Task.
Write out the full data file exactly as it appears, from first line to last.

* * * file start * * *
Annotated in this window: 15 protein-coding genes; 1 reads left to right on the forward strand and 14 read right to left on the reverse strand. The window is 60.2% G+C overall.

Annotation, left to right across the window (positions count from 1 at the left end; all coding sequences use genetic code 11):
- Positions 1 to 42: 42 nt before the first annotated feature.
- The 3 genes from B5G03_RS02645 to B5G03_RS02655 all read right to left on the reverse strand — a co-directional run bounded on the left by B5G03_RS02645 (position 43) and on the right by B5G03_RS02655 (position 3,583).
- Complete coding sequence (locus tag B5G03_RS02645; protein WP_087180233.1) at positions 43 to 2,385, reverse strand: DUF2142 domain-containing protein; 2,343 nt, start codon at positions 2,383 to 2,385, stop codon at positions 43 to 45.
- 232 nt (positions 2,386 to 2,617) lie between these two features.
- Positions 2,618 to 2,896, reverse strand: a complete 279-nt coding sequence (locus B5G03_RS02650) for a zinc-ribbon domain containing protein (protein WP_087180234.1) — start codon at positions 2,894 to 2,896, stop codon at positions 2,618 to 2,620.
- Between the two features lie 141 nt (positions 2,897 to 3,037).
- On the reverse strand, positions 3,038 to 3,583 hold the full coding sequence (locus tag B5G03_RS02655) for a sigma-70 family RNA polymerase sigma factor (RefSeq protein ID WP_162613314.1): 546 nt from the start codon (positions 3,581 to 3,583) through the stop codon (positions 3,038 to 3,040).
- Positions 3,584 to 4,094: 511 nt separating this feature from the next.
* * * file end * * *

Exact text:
Annotated in this window: 15 protein-coding genes; 1 reads left to right on the forward strand and 14 read right to left on the reverse strand. The window is 60.2% G+C overall.

Annotation, left to right across the window (positions count from 1 at the left end; all coding sequences use genetic code 11):
- Positions 1 to 42: 42 nt before the first annotated feature.
- The 3 genes from B5G03_RS02645 to B5G03_RS02655 all read right to left on the reverse strand — a co-directional run bounded on the left by B5G03_RS02645 (position 43) and on the right by B5G03_RS02655 (position 3,583).
- Complete coding sequence (locus tag B5G03_RS02645; protein WP_087180233.1) at positions 43 to 2,385, reverse strand: DUF2142 domain-containing protein; 2,343 nt, start codon at positions 2,383 to 2,385, stop codon at positions 43 to 45.
- 232 nt (positions 2,386 to 2,617) lie between these two features.
- Positions 2,618 to 2,896, reverse strand: a complete 279-nt coding sequence (locus B5G03_RS02650) for a zinc-ribbon domain containing protein (protein WP_087180234.1) — start codon at positions 2,894 to 2,896, stop codon at positions 2,618 to 2,620.
- Between the two features lie 141 nt (positions 2,897 to 3,037).
- On the reverse strand, positions 3,038 to 3,583 hold the full coding sequence (locus tag B5G03_RS02655) for a sigma-70 family RNA polymerase sigma factor (RefSeq protein ID WP_162613314.1): 546 nt from the start codon (positions 3,581 to 3,583) through the stop codon (positions 3,038 to 3,040).
- Positions 3,584 to 4,094: 511 nt separating this feature from the next.